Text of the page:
Anyway, good luck w/the *&?#!@ battery. Fun stuff.

7:33 AM  
Anonymous Leslie said...

The title you gave to this post is priceless. Boy have I been there, big time. All of our plans to do all of the things we really wanted to do with the money from finally selling our old house (such as getting a real HVAC system installed or putting a little $$ into remodeling the ugly bathrooms) is trickling away in to all those little "oh F%$#" moments - standing water in the basement? flooded yard & garage? "hey just thought I'd let you know that when I [painter] was up on the porch roof, it felt like it was going to break through - feels like those pretty new shingles [that the previous owner installed] are all on rotten wood - you'd better check that out soon."? Crap like that which seems to never freakin' end. You know the routine. That's what well stocked liquor cabinets are for.

8:15 AM  
Anonymous Anonymous said...

Ouch. The thing that really puts it all into perspective is that line, "I got a call from my wife". It can't be fun having to sort out all that crap on your own.

8:46 AM  
Anonymous Anonymous said...

Ugh! Cars! They are the worst fucking money pits of all. At least when you pour money in to your house it's an investment. A car starts losing value the second you buy it and continues to lose value and eat up money for the entire time you own it. Who thought this was a good idea?! I pray every day that my old Ford Pickup won't bite the big one and make me make some very unpleasant decisions about it.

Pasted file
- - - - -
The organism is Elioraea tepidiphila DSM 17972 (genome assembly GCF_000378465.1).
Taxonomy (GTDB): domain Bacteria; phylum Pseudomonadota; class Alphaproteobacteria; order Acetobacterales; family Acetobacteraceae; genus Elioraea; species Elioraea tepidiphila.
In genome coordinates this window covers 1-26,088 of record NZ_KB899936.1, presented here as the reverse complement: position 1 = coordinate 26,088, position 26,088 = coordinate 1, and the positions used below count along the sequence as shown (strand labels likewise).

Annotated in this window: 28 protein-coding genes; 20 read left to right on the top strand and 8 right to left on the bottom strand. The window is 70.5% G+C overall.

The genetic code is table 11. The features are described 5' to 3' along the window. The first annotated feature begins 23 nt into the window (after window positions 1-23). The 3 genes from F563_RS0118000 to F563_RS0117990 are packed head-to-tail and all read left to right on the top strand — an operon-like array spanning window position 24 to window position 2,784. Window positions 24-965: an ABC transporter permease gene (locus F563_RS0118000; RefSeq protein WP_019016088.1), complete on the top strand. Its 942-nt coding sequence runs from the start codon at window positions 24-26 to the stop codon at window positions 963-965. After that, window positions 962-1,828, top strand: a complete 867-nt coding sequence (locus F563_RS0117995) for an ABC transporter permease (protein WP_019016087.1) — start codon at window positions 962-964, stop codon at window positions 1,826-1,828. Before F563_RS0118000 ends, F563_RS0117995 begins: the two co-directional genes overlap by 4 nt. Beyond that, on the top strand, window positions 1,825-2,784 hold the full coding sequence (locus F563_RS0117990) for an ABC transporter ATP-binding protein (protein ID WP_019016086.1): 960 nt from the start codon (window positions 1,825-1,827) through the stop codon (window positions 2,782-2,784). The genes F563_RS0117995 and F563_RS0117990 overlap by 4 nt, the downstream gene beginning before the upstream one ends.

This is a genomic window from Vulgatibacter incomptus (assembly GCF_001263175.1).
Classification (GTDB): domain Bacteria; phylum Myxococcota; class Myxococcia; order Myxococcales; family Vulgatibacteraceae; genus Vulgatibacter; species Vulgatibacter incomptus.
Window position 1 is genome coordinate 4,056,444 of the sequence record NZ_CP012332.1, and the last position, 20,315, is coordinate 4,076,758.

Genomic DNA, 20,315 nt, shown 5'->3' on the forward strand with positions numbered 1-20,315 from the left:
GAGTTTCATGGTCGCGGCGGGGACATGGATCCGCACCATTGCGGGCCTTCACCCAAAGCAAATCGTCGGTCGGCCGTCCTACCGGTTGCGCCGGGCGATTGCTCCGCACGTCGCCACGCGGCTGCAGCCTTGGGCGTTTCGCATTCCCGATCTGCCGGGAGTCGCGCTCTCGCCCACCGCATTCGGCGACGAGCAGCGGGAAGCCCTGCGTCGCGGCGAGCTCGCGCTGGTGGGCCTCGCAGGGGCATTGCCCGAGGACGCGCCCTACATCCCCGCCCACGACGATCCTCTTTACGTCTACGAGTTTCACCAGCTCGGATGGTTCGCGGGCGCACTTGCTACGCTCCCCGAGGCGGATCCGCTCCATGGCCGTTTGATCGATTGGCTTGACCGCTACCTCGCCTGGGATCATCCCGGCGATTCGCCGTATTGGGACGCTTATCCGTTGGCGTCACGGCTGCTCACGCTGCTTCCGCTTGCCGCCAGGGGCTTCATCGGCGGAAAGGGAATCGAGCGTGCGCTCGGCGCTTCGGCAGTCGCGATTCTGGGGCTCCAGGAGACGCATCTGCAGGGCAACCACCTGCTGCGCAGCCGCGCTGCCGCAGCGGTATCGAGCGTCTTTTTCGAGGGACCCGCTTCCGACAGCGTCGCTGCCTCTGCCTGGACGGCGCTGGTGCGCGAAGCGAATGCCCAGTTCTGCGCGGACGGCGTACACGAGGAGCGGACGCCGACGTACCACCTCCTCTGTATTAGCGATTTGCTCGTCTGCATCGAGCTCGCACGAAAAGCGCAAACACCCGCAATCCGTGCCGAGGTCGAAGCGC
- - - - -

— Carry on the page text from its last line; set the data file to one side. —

7:18 PM  
Blogger John said...

Sarah,

Thanks. I put the first coat of primer on with a roller and it barely touched the grooves. I've heard about those thick rollers, but I've never used one. Unless they are thick like a shag carpet, I'm still thinking that I'd need to give it a final once over with a brush. As for using an externsion handle, I tried one of those. It worked okay for going straight up. The problem with going up and over with 12 foot ceilings is you have to extend it out to its max; you need a lot of pressure to keep the roller in contact with the ceiling, but instead of getting good contact the pole bends a lot.

Leslie,

If it keeps up, it won't be well stocked much longer; speaking of which, where did all the Crown Royal go?

Chris,

So true. Flying solo is extra hard when you work 70 miles away from home.

Greg,

It's like you're channelling me; my thoughts exactly.

To date, I've never paid more than $4000 for a car. Ever. Until recently I hadn't paid more than $2500. And, I don't think I'd ever buy a new car. I mean, you wouldn't buy a house if it lost 30% of its value the moment you moved in. Yet, people do it all of the time with cars. I just don't get it.

6:15 AM  
Anonymous Anonymous said...

Sorry this is not actually related to cars but to plumbing.

I have not figured out how to navigate through your blog to get to earlier posts (I am a computer dummy). We made the same mistake as you. We moved an old house to save it and are trying to restore it. For plumbing woes consider using PEX tubing instead of copper. It is much easier to use and can be snaked through baloon framed walls like wire. PEX can make plumbing fun. You have to buy a special tool to connect PEX though.



Barry Jensen

5:21 PM